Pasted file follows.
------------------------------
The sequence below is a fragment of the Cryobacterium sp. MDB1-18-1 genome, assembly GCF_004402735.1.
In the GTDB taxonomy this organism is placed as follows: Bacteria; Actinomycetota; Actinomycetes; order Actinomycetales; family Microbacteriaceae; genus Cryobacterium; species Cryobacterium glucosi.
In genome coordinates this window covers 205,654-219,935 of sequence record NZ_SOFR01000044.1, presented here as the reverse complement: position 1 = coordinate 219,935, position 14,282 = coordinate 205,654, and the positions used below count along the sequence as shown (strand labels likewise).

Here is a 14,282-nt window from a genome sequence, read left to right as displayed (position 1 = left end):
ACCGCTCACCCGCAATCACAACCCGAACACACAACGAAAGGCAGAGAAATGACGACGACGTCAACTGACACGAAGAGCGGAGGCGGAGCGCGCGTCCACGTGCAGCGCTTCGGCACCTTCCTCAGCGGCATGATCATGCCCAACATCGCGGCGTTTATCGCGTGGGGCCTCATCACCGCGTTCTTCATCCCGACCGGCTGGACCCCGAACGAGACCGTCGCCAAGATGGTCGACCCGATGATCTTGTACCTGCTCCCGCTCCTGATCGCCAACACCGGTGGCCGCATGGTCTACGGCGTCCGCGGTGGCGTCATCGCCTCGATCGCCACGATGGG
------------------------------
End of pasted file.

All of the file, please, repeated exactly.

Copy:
The sequence below is a fragment of the Cryobacterium sp. MDB1-18-1 genome, assembly GCF_004402735.1.
In the GTDB taxonomy this organism is placed as follows: Bacteria; Actinomycetota; Actinomycetes; order Actinomycetales; family Microbacteriaceae; genus Cryobacterium; species Cryobacterium glucosi.
In genome coordinates this window covers 205,654-219,935 of sequence record NZ_SOFR01000044.1, presented here as the reverse complement: position 1 = coordinate 219,935, position 14,282 = coordinate 205,654, and the positions used below count along the sequence as shown (strand labels likewise).

Here is a 14,282-nt window from a genome sequence, read left to right as displayed (position 1 = left end):
ACCGCTCACCCGCAATCACAACCCGAACACACAACGAAAGGCAGAGAAATGACGACGACGTCAACTGACACGAAGAGCGGAGGCGGAGCGCGCGTCCACGTGCAGCGCTTCGGCACCTTCCTCAGCGGCATGATCATGCCCAACATCGCGGCGTTTATCGCGTGGGGCCTCATCACCGCGTTCTTCATCCCGACCGGCTGGACCCCGAACGAGACCGTCGCCAAGATGGTCGACCCGATGATCTTGTACCTGCTCCCGCTCCTGATCGCCAACACCGGTGGCCGCATGGTCTACGGCGTCCGCGGTGGCGTCATCGCCTCGATCGCCACGATGGG